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Conversion Practices Bill fails to pass Second Reading

Religious Liberty
1 March 2024
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A private members' bill which aimed to ban so called 'conversion practices' has failed to pass at Second Reading this afternoon in the House of Commons.

The Conversion Practices (Prohibition) Bill was introduced by MP Lloyd Russell-Moyle. It came high up the ballot of private members bills following the King's Speech last year. Bills that come higher up the ballot are given more time for debate.

Concerns had been raised by a leading KC, one of the UK's top human rights experts, who, in a clear and compelling legal opinion, said that the Bill would have had a detrimental impact on freedom of speech and expression.

The legal opinion said:

I consider that the Bill and the Amendment, if passed, would constitute a serious intrusion into the legitimate activities and practices of Christian churches and religious communities, which would be contrary to their rights protected by the ECHR, and so to the Human Rights Act 1998. They would also interfere with the legitimate expression of gender critical views, again in a manner which would be likely to breach ECHR rights.
Expert Legal Opinion on Conversion Practices Bill

During the debate, MPs also raised concerns about the legislation. For example, Miriam Cates MP said:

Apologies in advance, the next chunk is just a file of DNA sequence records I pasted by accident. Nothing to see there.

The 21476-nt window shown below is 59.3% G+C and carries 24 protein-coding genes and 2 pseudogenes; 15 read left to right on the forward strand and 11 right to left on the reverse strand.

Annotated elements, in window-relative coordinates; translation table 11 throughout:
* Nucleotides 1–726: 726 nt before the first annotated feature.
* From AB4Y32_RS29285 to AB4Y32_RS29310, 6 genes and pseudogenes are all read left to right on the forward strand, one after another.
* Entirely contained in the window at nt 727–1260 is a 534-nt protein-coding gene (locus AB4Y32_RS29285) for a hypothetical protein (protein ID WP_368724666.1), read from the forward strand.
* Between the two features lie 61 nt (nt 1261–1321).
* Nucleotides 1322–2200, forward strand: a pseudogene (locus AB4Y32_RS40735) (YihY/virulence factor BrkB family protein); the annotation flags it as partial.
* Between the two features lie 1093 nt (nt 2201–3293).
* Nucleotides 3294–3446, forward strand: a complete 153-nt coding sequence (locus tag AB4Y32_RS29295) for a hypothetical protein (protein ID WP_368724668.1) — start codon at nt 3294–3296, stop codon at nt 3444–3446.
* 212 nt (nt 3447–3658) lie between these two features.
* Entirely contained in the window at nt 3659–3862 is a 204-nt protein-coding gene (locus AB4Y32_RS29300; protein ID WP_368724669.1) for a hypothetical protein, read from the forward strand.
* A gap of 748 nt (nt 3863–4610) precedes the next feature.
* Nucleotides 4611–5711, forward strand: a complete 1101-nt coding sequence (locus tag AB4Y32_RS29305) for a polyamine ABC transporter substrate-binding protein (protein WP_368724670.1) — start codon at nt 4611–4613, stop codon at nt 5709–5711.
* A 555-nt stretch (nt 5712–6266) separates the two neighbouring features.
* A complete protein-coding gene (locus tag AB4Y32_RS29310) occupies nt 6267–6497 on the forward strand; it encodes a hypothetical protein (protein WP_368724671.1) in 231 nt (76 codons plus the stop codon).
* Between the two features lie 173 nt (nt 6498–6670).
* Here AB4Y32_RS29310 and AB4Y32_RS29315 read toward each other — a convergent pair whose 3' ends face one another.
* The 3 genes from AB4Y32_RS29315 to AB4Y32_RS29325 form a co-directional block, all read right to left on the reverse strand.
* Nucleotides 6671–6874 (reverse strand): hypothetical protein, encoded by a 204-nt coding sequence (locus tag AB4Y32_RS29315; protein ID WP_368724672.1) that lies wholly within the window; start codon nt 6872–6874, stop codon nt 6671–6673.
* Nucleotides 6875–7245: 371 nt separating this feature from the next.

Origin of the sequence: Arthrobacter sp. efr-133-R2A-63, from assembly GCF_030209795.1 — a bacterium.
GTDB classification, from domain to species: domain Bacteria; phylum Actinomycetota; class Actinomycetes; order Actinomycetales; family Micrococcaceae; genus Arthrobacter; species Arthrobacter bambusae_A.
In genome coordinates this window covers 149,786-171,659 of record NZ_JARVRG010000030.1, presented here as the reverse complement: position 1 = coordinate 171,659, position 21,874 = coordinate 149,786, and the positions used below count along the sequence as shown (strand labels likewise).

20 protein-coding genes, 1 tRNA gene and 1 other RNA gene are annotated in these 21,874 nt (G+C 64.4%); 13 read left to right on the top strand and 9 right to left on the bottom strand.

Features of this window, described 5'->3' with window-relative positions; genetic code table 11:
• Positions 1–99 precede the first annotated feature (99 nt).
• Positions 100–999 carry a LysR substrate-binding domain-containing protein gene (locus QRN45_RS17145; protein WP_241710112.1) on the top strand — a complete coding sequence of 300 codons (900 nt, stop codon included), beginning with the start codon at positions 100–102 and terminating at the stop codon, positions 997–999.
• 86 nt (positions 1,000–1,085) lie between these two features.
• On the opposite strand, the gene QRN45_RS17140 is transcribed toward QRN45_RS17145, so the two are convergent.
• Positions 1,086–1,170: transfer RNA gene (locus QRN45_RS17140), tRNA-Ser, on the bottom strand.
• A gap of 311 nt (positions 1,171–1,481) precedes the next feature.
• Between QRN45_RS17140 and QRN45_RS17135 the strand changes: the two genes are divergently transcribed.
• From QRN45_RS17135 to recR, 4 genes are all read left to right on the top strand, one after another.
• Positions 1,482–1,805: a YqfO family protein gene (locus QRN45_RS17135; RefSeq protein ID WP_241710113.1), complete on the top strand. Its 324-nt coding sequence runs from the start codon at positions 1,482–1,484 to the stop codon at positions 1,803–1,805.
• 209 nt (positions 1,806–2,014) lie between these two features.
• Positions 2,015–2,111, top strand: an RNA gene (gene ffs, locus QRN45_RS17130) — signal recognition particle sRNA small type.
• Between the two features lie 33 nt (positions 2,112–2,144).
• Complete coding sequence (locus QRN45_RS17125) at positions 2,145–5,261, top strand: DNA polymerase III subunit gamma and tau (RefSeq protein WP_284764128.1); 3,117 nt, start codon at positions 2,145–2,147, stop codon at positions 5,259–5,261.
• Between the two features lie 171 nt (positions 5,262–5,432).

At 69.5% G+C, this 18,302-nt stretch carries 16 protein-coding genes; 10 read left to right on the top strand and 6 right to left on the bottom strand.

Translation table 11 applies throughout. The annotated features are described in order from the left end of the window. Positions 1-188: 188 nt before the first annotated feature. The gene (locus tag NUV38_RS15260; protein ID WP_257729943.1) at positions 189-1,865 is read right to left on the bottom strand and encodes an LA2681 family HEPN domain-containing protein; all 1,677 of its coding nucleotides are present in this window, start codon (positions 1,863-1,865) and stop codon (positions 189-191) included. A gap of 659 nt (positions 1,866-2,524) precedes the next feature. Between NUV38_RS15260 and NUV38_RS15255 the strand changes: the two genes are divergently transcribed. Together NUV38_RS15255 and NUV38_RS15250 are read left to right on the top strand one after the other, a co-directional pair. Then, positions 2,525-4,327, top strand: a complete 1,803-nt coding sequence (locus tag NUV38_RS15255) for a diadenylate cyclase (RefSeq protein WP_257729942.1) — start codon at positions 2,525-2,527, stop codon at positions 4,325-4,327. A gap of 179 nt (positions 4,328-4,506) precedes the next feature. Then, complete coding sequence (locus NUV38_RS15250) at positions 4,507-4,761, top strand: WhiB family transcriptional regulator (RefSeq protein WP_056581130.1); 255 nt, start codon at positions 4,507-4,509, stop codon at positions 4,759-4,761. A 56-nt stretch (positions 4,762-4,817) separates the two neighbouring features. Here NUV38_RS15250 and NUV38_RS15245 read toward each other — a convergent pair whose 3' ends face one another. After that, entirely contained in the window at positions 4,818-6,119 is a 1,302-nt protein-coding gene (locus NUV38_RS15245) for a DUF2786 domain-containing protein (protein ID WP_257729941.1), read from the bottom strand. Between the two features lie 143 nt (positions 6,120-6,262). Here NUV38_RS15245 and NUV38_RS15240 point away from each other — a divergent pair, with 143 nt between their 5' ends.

The problem for those of us who question the Bill is that it contains no threshold for torture, abuse or even harm, so it will capture practices that are not harmful and for which we should not be legislating.
Miriam Cates MP

Rosie Duffield also argued the definitions in the proposed Bill were not clear:

First, in order to legislate we would need clear legal definitions of terms that are contentious and vague. For example, how does one define the concept of converting someone to change their “true identity”? A qualified therapist exploring a client’s feelings of gender dysphoria will cause them to question those feelings in order to understand them—that is therapy. In everyday conversations among friends or families, who steps in, and at what point, to decide that those conversations amount to attempted conversion?
Rosie Duffield MP

The Conversion Practices (Prohibition) Bill will not move to Committee Stage.

However, thanks to amendments tabled to the Criminal Justice Bill, it is possible MPs will debate a conversion practices ban in the coming weeks, especially if the Speaker selects the amendment and it goes to a vote.

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